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How is your Church?

By Dr. Richard J. Krejcir
Unity in the church is something that is not easily achieved. You can ask yourself the question, your church characterized by controversy-or unity?

As a prisoner for the Lord, then, I urge you to live a life worthy of the calling you have received. Be completely humble and gentle; be patient, bearing with one another in love. Make every effort to keep the unity of the Spirit through the bond of peace. There is one body and one Spirit-- just as you were called to one hope when you were called-- one Lord, one faith, one baptism; one God and Father of all, who is over all and through all and in all. Ephesians 4:1-6

Unity in the church is something that is not easily achieved. You can ask yourself the question, your church characterized by controversy-or unity?


So often, churches are characterized by the first premise, as we allow trivial matters to disrupt our primary call for the church-its worship and outreach. We must discern the errors of spending so much time arguing about carpet that irreversible damage is done to the community. Statistics tell us that very few churches actually split over doctrinal issues, but rather over trivial matters!

Our job is simple; we are to seize the opportunities Christ has for us and not allow them to be forgotten or lost to our misdirected ways. We are to know Christ and connect with others in our church so the person and work of Christ is known by others! We are to proclaim the Gospel of God, who became flesh to be one of us, and to announce how and what Christ taught. We are to make known how our Lord died and rose again, how He saved us from our sins-from ourselves, and that there is only one way out and Christ is that way. Once we know this and internalize what it really means to the point of "existential transformation," the complete change to the very core of who we are as a person, which is the basis for our personality and actions, will come. We are no longer of the world so we do not need to behave worse than the world. We become mirrors of the character of Christ, and we walk in that character with love and care. Let us embrace and lift up the church as it was meant and called to do - seize the day - seize His opportunities!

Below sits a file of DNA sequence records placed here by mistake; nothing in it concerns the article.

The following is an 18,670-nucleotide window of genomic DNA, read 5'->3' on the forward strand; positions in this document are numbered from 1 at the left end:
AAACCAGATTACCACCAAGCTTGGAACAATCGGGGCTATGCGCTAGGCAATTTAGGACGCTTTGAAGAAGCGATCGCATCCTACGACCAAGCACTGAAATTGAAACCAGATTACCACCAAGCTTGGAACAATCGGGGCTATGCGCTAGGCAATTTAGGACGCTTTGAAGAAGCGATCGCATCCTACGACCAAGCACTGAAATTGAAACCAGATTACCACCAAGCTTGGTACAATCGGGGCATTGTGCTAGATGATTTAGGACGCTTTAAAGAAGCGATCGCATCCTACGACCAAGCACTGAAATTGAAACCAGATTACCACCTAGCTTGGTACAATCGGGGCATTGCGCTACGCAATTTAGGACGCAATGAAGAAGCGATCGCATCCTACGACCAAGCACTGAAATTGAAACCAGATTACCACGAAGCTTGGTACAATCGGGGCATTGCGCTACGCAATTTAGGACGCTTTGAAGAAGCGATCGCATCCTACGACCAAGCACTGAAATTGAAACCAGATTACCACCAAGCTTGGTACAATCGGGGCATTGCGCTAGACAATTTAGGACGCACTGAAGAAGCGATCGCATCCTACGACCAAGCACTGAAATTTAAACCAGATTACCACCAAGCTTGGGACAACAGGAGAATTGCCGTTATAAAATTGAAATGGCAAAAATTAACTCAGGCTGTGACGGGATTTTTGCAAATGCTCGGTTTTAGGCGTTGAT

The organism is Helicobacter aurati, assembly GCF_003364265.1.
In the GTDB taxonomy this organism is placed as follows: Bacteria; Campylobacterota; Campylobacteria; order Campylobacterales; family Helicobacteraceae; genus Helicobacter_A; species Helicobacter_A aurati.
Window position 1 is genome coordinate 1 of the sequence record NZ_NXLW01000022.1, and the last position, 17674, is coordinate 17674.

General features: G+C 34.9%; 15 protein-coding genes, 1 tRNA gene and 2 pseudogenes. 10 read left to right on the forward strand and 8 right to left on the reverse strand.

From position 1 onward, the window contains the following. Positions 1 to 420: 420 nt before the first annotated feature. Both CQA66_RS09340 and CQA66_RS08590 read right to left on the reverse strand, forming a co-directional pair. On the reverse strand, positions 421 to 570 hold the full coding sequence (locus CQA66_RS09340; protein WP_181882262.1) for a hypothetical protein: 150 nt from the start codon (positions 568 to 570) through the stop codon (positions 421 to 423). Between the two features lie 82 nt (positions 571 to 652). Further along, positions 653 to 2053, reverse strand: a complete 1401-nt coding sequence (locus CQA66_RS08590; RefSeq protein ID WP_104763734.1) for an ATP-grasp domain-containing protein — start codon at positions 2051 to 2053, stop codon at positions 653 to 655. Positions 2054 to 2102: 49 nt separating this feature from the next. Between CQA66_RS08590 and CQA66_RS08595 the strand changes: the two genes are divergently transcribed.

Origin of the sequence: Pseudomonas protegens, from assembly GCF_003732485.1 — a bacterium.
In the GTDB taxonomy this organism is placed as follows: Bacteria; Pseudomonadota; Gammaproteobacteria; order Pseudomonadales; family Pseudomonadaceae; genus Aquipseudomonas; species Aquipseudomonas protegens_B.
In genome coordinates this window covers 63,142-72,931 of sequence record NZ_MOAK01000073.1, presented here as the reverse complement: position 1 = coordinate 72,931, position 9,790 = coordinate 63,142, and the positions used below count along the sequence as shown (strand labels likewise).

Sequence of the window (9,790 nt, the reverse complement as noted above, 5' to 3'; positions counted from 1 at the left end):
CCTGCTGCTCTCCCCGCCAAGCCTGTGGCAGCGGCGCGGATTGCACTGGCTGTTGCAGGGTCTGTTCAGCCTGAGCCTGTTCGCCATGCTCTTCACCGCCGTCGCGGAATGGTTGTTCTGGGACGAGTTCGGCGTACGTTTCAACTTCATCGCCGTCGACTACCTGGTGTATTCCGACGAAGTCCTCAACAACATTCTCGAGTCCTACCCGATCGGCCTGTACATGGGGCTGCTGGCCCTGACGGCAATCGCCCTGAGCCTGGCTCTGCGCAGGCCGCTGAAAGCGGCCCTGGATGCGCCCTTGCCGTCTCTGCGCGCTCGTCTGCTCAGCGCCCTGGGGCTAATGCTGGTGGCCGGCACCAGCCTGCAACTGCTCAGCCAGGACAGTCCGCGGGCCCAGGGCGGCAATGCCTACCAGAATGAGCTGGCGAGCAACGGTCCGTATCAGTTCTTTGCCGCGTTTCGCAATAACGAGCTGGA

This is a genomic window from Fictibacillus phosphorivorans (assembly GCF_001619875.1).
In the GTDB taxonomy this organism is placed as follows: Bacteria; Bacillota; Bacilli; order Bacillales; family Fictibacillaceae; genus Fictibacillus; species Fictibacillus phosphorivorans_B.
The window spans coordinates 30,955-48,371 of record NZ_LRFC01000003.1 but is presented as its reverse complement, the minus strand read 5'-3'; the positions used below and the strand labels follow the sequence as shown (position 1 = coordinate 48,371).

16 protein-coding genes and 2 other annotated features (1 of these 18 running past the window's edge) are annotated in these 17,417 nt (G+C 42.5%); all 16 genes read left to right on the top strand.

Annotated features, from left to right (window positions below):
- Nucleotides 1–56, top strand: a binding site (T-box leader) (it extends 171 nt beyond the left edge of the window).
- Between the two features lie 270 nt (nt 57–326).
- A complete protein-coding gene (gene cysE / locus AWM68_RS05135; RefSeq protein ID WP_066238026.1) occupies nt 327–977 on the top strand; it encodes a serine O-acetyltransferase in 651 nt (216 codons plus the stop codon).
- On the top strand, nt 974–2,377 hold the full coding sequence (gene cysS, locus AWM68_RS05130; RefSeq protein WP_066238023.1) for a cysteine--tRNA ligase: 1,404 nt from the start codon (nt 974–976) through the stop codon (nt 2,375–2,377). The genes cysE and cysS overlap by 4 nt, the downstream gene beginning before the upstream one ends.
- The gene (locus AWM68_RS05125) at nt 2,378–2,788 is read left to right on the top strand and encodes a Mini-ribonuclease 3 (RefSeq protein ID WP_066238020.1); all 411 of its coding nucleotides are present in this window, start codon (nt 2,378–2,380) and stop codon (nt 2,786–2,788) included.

In Ephesians 4, the veracity of the mission of who we are to be as a Church is summarized in a couple of sentences. Jesus is the voice, He is the Power, He is the reason, and we are the receptors to Him. The question is not if we hear the call, for I believe we all do as Christians; rather, it is whether we will follow and obey Him. All too often, in my experiences as a pastor, I have observed that few will actually follow¾even those in church leadership. Many of my colleagues are not in the habit of following Him. We generally like to lead. We like to make our own way in life, and we take this nonsensical view into the pulpits and the counsel rooms and seek to direct ourselves and others by our way. Jesus is still there calling us, but instead, we jam His call with what we think is important in life; but, that ends up being mainly the noise of our own will. We block His call with our ways, ideas, and plans so that what gets done in many of our churches is the work of the flesh, the deeds of our sinful nature, while the work and call He gives goes unmet and un-followed. Then, we wonder why our lives are empty and our churches vacant.